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Would You Wear a Pair of 100 Percent Recyclable Sneakers?

Words by Leon Kaye

We love our athletic shoes, sneakers, tennis shoes or whatever your preference is in describing them. Long ago barely functional and, quite frankly, dowdy and frumpy sneakers have evolved into sophisticated products. Companies from Nike to Brooks to Adidias have turned the athletic shoe industry into what is now an approximate $80 billion dollar market. And why wouldn’t we wear them? They perform better now than ever, use the latest in cutting-edge in technology, and for those of us who just wear them for looks, they often make for that perfect fashion accessory.

But there is a downside to the ongoing surge in athletic shoe sales when it comes to the environmental front. Depending on the model, the average athletic shoe can use up to 65 different parts and incorporate as many as 360 different manufacturing processes — which are why the athletic-shoe industry’s supply chain is almost as long-winded and complex as that of electronic gadgets. For the carbon bean counters, the complicated manufacturing journey athletic shoes endure account for their high carbon footprint. More companies, such as Nike, have acknowledged the products’ environmental footprint and are taking steps to address these challenges. Nevertheless, the industry has a long ways to go.

Enter Ammo Liao, a designer based in the U.K., who has re-imagined the sneaker, and in doing so, created a shoe that looks pretty sweet as well.

Liao has designed the Bio-Knit shoe, which eschews the multi-faceted approach taken toward the manufacturing of sneakers as he only uses one material. For both the upper and the sole, Liao uses the exact same composite. The upper is derived from a knitted material, which avoids using bolts of fabric, much of which goes to waste on the cutting-room floor. The knit is heated, pressed and engraved by laser, all of which contributes to the material's strength. Liao created the sole using a 3-D printer. The result is a shoe that can be recycled along with plastic water bottles once it is no longer needed. Liao claims this process, which he calls “textile biomimicry,” can be applied to other products, too, including luggage and bicycle helmets.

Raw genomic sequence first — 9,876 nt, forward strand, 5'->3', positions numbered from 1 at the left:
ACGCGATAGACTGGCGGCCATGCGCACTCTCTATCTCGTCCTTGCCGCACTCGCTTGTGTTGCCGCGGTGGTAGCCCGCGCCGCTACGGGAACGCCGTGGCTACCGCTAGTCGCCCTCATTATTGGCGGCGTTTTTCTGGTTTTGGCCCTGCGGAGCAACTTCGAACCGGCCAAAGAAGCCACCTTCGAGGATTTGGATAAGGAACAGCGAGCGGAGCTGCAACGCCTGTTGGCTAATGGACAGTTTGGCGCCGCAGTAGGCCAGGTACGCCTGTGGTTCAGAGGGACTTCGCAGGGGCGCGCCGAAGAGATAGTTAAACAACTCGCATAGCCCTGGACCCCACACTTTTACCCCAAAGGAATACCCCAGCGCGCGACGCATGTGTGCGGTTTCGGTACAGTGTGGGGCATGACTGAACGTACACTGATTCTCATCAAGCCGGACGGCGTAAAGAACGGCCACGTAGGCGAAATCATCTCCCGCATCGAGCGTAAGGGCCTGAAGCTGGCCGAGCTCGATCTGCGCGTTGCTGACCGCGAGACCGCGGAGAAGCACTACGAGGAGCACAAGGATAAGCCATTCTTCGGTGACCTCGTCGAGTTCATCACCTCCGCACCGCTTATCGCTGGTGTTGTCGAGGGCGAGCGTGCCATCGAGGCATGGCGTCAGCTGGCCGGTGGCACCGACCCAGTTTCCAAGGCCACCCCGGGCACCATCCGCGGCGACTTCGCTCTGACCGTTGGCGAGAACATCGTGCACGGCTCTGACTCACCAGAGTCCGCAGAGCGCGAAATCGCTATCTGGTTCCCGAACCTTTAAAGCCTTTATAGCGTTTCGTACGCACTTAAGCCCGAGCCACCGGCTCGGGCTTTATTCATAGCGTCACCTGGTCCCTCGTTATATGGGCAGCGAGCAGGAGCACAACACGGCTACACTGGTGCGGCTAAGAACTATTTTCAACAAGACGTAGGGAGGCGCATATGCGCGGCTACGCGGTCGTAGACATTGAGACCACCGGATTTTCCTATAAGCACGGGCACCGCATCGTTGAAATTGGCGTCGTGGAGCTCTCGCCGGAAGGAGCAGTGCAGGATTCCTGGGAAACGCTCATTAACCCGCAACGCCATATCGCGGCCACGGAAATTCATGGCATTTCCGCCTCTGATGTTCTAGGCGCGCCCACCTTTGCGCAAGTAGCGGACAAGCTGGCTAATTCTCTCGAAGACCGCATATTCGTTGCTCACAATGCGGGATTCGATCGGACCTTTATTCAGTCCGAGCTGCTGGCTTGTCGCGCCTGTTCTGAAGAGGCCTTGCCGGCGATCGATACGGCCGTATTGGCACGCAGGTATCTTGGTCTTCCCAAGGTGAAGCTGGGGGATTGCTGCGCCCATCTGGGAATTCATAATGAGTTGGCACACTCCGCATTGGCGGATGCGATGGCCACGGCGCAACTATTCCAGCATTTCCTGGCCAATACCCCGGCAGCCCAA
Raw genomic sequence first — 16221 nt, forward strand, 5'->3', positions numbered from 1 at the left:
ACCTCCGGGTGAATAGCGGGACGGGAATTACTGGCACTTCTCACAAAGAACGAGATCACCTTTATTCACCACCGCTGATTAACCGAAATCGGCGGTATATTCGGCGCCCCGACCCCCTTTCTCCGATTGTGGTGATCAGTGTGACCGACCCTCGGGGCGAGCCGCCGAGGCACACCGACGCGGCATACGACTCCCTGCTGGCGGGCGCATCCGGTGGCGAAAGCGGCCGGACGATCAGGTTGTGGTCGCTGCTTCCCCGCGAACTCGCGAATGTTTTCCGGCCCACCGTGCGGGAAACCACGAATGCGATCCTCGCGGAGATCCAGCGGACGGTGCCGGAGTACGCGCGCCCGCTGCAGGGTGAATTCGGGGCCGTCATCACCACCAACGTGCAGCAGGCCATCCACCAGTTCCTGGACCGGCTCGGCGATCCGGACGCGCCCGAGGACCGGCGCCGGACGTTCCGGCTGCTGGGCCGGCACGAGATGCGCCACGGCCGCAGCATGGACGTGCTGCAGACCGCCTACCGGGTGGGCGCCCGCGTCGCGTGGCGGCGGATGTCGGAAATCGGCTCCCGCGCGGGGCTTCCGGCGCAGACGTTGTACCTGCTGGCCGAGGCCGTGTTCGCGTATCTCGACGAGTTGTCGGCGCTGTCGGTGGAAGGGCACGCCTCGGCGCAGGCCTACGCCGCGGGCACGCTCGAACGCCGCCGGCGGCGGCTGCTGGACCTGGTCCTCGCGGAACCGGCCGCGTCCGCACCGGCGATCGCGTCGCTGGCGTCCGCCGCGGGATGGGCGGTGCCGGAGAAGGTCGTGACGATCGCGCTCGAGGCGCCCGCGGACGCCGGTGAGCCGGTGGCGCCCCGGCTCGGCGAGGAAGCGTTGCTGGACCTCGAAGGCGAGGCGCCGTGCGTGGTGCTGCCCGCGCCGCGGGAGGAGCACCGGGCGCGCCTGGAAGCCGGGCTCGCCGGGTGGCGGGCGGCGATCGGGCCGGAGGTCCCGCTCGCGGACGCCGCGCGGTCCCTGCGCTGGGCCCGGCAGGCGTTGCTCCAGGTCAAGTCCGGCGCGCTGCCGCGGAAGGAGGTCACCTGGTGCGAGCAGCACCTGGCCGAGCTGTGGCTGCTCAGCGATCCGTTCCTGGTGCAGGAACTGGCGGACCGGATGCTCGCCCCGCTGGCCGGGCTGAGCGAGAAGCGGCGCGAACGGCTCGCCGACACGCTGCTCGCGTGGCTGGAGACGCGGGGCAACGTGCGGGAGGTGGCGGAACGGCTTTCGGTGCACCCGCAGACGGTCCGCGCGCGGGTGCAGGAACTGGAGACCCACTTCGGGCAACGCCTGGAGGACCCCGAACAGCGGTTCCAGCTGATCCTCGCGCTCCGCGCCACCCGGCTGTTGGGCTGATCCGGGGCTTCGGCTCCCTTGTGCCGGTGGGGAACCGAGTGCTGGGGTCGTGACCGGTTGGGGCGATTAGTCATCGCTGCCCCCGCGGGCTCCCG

The end result is a chic looking product: Unlike another famous one-composite shoe (Crocs), they actually look good. The question, however, is whether his concept can scale and be picked up by any of the large manufacturers in the market.

One reason why the manufacture of athletic shoes has become such a byzantine process is that consumers, and not just professional athletes, demand high performance and are often willing to pay for it. Fast fashion has not helped either, as the large global apparel chains churn out goods as quickly and cheaply as possible. Suppliers are often willing to manufacture quickly and cost-effectively — and often outsource components and functions such as stitching and gluing if it means those orders are met on time.

Nevertheless, Liao has given us a rethink about how we could make shoes — and if his idea can go from project to production and, ideally, recycling -- a transformation of the shoe industry is not impossible.

Image credit: Ammo Liao

Leon Kaye headshotLeon Kaye

Leon Kaye has written for TriplePundit since 2010, and became its Executive Editor in 2018. He's based in Fresno, CA, from where he happily explores California’s stellar Central Coast and the national parks in the Sierra Nevadas. He's lived in South Korea, the United Arab Emirates and Uruguay, and has traveled to over 70 countries. He's an alum of the University of Maryland, Baltimore County and the University of Southern California.

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